On cross-examination, DSA Farah testified that as of 2014, the monitoring stations were placed in the mess hall, utility closets, TV room, heating vents on the second floor and under the radiator on the first floor. The mess hall on the second floor is about 60 feet from claimant's cell. Each housing unit has about ten traps. He did not know how close the traps were to claimant's cell. He was at the facility on October 28, 2014. He recalled seeing a spider in a peanut jar, and that there was an incident, but there was no complaint. He did not recall anyone directing him to pick up a spider in a jar from Cell No. 206. He did not recall how he became aware there was a spider in a jar, just that it arrived in his office and he called Liberty, which determined it was a wood spider. In his June 30, 2016 sworn affidavit, he attested there had been no other spider complaints at Shawangunk and he had not noticed any spiders since he became the plant superintendent in 2012.

Defense Exhibit A contains copies of two memoranda to claimant. The first, dated October 17, 2014, is from then DSA M. Walker, in response to claimant's October 16, 2014 letter. The second memorandum, dated October 23, 2014, is from Supt. Joseph T. Smith. Both memoranda are contained in claimant's Exh. 2 and are described above.

Defendant rested.

There is no question that the State has a duty to maintain its facilities, including its correctional facilities, in a reasonably safe condition in view of all the circumstances, including the likelihood of injuries to others, the seriousness of the injury, and the burden of avoiding the risk (see Miller v State of New York, 62 NY2d 506, 513 [1984]; see also Preston v State of New York, 59 NY2d 997, 998 [1983]; Basso v Miller, 40 NY2d 233, 241 [1976]; Condon v State of New York, 193 AD2d 874 [3d Dept 1993]). That duty does not, however, render the State an insurer of inmate safety (see Sanchez v State of New York, 99 NY2d 247, 252-253 [2002]), and negligence cannot be inferred solely from the occurrence of an accident (see Killeen v State of New York, 66 NY2d 850 [1985]; see also Muhammad v State of New York, 15 AD3d 807 [3d Dept 2005]; Mochen v State of New York, 57 AD2d 719 [4th Dept 1977]).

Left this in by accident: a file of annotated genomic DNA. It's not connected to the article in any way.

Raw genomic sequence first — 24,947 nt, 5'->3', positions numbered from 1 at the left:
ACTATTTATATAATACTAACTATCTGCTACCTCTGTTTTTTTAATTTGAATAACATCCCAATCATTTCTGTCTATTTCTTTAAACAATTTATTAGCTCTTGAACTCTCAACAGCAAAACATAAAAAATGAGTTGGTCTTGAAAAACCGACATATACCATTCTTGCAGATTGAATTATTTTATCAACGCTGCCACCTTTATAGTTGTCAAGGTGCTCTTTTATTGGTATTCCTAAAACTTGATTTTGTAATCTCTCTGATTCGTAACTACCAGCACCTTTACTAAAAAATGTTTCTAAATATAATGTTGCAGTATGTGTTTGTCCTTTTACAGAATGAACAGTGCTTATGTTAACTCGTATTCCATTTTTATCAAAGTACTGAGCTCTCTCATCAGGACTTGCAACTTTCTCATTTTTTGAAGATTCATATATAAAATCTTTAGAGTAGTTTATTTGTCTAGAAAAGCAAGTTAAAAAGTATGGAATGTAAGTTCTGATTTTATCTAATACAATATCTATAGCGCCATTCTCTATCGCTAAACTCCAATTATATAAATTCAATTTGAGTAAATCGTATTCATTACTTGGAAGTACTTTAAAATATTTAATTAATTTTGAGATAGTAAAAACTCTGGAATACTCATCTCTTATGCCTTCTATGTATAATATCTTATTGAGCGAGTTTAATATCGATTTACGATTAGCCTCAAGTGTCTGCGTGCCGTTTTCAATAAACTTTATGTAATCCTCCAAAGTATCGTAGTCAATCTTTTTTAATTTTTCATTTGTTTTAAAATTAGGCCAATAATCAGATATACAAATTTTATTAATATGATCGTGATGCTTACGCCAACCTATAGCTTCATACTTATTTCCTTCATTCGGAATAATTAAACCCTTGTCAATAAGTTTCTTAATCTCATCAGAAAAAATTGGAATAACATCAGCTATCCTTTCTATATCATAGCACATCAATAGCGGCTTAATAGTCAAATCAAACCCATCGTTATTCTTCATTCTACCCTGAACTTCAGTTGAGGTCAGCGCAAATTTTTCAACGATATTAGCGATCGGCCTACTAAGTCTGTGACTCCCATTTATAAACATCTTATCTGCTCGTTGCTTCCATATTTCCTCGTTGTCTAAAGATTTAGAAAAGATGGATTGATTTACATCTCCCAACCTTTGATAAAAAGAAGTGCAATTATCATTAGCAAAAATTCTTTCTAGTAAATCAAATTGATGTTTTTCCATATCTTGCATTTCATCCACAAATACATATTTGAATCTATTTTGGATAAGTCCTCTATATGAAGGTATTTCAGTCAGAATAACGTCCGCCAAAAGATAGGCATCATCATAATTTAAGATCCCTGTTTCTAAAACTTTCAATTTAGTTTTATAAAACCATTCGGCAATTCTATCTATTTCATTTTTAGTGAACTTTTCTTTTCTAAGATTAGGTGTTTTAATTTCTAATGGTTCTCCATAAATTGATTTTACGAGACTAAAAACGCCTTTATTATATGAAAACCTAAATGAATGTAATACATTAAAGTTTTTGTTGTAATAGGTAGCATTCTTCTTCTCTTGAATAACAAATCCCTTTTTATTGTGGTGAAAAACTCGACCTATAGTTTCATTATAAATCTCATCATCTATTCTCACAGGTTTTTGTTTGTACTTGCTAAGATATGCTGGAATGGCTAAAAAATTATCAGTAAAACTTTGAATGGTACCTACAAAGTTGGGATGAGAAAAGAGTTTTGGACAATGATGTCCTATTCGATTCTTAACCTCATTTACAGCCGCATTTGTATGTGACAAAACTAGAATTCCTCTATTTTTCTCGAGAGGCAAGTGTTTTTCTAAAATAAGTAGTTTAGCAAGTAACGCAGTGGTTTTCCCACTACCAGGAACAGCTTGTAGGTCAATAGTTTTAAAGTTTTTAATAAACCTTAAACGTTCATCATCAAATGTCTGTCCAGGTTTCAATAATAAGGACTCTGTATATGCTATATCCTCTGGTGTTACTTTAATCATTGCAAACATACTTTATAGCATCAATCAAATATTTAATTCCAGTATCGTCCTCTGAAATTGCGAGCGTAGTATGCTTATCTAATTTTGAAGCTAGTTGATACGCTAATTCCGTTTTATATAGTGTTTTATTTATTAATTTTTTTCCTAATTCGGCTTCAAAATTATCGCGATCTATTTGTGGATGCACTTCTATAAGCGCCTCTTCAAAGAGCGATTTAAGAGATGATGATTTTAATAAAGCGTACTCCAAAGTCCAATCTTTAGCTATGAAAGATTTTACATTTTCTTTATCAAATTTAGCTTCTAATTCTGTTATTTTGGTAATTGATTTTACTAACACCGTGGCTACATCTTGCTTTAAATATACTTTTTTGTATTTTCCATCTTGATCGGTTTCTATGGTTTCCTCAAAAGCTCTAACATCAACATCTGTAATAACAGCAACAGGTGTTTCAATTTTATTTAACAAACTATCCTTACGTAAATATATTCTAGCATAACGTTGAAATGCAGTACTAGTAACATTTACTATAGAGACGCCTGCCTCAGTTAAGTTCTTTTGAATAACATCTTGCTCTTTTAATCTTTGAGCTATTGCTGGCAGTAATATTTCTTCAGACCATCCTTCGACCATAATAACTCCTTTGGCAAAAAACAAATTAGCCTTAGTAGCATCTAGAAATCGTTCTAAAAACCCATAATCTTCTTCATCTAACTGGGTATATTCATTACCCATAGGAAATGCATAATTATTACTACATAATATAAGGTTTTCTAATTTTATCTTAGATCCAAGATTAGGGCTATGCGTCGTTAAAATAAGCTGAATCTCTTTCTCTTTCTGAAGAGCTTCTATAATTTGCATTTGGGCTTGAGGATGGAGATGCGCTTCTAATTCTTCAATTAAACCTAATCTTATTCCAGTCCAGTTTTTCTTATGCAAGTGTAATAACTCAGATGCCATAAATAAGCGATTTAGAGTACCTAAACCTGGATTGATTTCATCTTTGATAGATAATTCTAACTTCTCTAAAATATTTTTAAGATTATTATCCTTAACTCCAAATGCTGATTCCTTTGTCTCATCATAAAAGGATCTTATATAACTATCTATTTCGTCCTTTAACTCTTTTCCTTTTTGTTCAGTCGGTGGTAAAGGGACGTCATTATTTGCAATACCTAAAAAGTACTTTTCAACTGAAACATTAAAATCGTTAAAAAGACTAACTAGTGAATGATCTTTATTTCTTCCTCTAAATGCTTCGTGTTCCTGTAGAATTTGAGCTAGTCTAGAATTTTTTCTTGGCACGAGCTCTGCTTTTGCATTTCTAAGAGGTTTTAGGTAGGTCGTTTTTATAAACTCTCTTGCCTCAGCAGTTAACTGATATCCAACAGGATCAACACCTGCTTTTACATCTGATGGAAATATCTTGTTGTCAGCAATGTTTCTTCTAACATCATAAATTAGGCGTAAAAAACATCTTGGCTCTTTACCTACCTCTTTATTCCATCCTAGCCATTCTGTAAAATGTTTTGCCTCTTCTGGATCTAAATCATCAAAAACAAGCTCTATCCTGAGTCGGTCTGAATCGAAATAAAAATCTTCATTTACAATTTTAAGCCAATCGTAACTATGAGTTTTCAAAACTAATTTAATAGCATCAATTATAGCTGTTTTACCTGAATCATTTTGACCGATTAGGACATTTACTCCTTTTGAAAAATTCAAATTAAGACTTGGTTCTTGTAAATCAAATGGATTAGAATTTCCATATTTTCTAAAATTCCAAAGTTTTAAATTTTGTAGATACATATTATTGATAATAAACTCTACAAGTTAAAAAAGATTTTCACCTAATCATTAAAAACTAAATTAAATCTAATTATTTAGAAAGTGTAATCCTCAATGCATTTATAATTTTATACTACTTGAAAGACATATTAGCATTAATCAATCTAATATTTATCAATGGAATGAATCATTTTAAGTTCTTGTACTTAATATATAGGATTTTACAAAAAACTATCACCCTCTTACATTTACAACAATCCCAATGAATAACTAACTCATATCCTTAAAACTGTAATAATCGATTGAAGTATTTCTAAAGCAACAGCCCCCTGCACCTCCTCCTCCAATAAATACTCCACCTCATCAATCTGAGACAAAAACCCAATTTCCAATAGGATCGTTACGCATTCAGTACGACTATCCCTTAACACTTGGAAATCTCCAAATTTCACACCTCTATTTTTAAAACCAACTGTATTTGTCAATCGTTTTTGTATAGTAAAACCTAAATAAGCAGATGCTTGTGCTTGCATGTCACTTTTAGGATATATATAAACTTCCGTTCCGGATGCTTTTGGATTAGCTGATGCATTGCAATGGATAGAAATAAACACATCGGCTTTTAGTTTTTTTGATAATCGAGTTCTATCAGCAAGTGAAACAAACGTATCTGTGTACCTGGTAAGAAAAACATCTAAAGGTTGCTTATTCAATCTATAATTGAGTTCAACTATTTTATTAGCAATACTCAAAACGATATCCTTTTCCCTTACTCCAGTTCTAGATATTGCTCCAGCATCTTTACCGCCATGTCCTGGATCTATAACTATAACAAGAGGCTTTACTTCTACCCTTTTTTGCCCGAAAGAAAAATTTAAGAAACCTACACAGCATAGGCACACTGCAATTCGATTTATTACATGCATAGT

In order to establish a breach of this duty, a claimant must establish that (1) a dangerous condition existed; (2) the defendant either created the dangerous condition, or had actual or constructive notice and failed to alleviate the condition within a reasonable time; and (3) the condition was a proximate cause of the accident (Gordon v American Museum of Natural History, 67 NY2d 836, 837 [1986]). Like other duties in tort, the scope of the State's duty to protect inmates is limited to risks of harm that are reasonably foreseeable (see Villar v Howard, 28 NY3d 74, 80 [2016] [finding facility need not foresee specific harm]). "To carry the burden of proving a prima facie case, the plaintiff must generally show that the defendant's negligence was a substantial cause of the events which produced the injury" (Derdiarian v Felix Contr. Corp., 51 NY2d 308, 315 [1980]). Claimant need not demonstrate that "the precise manner in which the accident happened, or the extent of injuries, was foreseeable" (id.; see Harris v State of New York, 117 AD2d 298, 303 [2d Dept 1986]).

Defendant maintains that by utilizing the services of Liberty Pest Control, it took reasonable measures to prevent harm to claimant from spider bites, and the risk of spider bites was not reasonably foreseeable. The court agrees with defendant as to the first bite, but not the second. Claimant did not present prima facie evidence that before he was bitten the first time in 2014 (on either August 31 or September 1), he was at risk of sustaining a spider bite of any kind, or that the State acted unreasonably in its pest control maintenance of Shawangunk. He presented no evidence that spiders were present, and his grievance documents established that the facility's "contract exterminator" inspected claimant's housing unit and the cells in it once a month (see Exh. 1).